Water remains an important focus for our property teams, however with the lifting of lockdowns and changes in the way we interact with our spaces, more data is needed to determine the future of water use and setting meaningful targets.
Normalized Waste Intensity
decrease vs 2019
tonnes of waste and recycling generated in 2022
(37% increase vs 2021)
Waste generation, which still remains highly correlated to occupancy, saw a significant increase in 2022. This was in line with expectations as more waste is created when people return to the office and visit retail centres.
Similar to water, due to the significant changes the pandemic has imparted, more data and time is needed to properly assess and set meaningful targets on generation. The pandemic, and new remote working policies, have greatly shifted people’s consumption habits and therefore waste creation.
Waste is the most difficult utility to control and reduce as it is highly dependent on the vendors and suppliers that properties must engage with, government regulation and both public and private waste management bodies who receive, sort and dispose of all waste streams. There is also significant lack of waste data availability in multi-residential properties, impacting improvement efforts. Waste reduction also relies on individual occupants to make key decisions when faced with the disposal of used items. We continue to work with all our stakeholders to make progress towards a circular economy.
Building certifications offer a trustworthy method of evaluating and expressing the environmental performance and effectiveness of buildings by using established and credible frameworks recognized by the market.
KingSett is committed to adopting third-party building certifications to validate our properties’ ESG performance and show tenants the tangible positive impacts they provide. We believe that sustainability and profitability can coexist, and by investing in sustainable design, operation and building practices, we can create long-term value for our stakeholders and the communities where we operate.
Portfolio Building Certifications by Gross Asset Value (GAV)
Of properties by GAV hold two or more building certifications
by GAV achieved Zero Carbon Building – Performance Standard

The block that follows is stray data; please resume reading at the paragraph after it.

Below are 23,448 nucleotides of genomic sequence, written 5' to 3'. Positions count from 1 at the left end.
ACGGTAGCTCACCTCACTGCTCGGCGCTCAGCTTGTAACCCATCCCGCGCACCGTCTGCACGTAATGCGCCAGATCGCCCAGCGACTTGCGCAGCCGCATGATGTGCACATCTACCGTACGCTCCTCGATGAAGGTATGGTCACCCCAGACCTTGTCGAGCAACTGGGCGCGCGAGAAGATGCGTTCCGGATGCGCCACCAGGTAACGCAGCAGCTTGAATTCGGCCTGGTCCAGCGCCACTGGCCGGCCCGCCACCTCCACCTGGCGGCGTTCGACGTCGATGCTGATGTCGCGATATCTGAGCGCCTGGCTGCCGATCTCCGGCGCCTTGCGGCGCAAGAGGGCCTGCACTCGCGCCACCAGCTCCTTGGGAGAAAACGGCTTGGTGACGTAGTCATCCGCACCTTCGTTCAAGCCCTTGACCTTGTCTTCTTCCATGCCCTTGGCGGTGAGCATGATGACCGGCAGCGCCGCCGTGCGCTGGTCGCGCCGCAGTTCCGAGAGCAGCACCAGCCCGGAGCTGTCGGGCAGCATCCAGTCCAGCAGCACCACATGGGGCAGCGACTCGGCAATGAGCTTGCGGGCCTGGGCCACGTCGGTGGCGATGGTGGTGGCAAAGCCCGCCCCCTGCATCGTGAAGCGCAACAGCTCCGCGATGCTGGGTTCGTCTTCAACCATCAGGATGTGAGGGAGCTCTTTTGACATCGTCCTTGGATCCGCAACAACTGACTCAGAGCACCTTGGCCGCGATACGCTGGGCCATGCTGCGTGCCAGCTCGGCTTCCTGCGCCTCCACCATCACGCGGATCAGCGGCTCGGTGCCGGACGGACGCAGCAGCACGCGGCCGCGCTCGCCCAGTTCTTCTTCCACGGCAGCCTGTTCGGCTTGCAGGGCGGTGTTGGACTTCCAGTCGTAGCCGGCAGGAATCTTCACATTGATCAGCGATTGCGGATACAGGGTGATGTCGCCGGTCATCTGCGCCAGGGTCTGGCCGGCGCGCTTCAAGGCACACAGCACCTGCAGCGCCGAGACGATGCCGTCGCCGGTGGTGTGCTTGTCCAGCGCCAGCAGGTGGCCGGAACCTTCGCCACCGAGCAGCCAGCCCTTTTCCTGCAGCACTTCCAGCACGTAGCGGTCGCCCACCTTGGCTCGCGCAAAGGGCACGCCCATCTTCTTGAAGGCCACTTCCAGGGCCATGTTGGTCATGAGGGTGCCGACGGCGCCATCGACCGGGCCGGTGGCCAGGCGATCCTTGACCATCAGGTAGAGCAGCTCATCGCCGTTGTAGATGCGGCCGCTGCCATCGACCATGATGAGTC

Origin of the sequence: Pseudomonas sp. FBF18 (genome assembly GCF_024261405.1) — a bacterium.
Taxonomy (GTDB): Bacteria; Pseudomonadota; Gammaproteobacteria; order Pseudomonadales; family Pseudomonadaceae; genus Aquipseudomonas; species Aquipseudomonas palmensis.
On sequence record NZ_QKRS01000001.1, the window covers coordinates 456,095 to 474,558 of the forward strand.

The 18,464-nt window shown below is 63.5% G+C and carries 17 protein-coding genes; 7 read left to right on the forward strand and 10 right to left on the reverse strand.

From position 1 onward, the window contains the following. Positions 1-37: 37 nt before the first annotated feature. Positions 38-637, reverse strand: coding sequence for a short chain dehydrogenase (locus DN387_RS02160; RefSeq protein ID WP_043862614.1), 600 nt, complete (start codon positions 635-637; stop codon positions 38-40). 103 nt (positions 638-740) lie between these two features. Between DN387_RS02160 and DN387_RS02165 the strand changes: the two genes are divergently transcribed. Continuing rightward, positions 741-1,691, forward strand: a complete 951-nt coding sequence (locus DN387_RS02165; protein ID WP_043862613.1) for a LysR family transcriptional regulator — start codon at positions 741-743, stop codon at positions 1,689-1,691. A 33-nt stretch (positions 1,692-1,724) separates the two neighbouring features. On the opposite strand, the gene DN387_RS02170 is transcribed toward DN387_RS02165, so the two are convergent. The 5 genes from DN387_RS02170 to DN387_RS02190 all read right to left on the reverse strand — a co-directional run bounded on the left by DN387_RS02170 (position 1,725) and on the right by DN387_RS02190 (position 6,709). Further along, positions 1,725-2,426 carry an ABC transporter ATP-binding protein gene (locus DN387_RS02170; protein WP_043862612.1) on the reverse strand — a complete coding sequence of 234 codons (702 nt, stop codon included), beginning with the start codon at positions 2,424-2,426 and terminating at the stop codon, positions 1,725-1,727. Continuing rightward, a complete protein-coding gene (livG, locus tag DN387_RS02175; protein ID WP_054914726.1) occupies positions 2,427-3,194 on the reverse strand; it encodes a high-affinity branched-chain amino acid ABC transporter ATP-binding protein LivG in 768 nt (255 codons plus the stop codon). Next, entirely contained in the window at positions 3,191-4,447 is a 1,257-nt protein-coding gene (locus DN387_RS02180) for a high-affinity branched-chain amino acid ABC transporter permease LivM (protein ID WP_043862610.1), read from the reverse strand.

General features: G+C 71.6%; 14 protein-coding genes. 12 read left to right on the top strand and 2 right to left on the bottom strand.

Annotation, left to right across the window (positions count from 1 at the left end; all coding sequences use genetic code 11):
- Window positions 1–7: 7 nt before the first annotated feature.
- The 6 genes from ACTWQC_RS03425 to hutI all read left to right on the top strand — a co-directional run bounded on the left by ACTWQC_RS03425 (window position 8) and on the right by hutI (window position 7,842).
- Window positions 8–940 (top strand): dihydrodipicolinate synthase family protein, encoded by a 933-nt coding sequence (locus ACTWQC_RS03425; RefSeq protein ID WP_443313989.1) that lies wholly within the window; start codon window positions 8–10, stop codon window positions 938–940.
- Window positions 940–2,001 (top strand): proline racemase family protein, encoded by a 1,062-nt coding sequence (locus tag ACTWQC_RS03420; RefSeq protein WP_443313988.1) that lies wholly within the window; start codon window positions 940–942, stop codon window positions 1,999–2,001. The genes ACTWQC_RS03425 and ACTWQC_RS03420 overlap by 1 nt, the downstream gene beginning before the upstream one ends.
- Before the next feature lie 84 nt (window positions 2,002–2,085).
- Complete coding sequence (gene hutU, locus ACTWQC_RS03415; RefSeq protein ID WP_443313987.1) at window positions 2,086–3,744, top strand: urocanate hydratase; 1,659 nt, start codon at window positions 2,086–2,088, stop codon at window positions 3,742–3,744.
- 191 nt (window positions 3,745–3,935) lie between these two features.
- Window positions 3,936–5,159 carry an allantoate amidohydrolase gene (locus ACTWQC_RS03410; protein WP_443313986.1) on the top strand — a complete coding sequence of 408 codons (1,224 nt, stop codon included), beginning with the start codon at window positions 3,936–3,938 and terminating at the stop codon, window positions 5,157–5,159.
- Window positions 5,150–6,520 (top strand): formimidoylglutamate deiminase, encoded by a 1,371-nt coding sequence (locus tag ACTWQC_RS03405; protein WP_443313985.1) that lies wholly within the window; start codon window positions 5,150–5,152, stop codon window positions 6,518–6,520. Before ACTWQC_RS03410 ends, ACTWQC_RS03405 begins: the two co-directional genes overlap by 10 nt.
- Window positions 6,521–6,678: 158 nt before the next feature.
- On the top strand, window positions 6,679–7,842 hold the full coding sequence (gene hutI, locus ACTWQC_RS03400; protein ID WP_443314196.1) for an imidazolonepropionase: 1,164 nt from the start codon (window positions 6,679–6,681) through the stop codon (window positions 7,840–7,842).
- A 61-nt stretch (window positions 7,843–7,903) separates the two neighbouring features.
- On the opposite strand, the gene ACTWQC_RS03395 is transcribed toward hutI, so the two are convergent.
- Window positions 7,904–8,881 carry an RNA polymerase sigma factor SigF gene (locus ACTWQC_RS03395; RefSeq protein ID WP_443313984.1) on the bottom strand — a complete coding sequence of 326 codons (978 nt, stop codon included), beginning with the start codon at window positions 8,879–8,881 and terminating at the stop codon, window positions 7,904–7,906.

of office properties by GAV are LEED O+M gold or higher
Innovation Award Winner
Atrium is a 1.1M sf class ‘A’ office and retail complex located in the heart of Toronto at Bay and Dundas. As a result of winning the 2022 KingSett Innovation Award and pending a detailed study, Atrium will be installing an HVAC optimization software which will integrate directly into the building automation system. This system uses the building’s thermodynamic properties, real time data and a 5-day weather forecast to automatically regulate the supply water temperature set-points in the building. Once implemented, the system will provide annual energy savings of approximately 10% and will contribute to the facility’s carbon reduction goals.
Each development is assessed against the following building standards:
ESG Benefits of Intensification in Development
Large scale real estate developments require significant natural resources and energy to build. These impacts can be compounded if the location of the development is on a greenfield site. KingSett remains focused developing real estate through intensification and focusing on brownfield development sites. This has significant benefits, including:
- Recovering desirable locations and allowing for smarter growth through urban intensification
- Removing or renovating abandoned or derelict buildings and remediating sites that would otherwise have no use
- Retrofitting buildings in areas where better use can be made of existing municipal infrastructure and services
- Reducing urban sprawl
- Preserving greenfield land
of Developments are Site Intensifications
GloveBox, Kitchener, ON
Located in the heart of Kitchener’s Innovation District, GloveBox is a brownfield redevelopment in one of KingSett’s Growth Funds. This project, which has achieved substantial completion and initial occupancy, incorporates a brick and beam heritage building within the newly constructed office tower. Environmental considerations when developing included geothermally heated sidewalks and private interior roads and a reduced parking footprint through a parking stall sharing program with a neighbouring condo. The building has received a WiredScore Silver certification and has submitted for LEED BD+C Gold certification.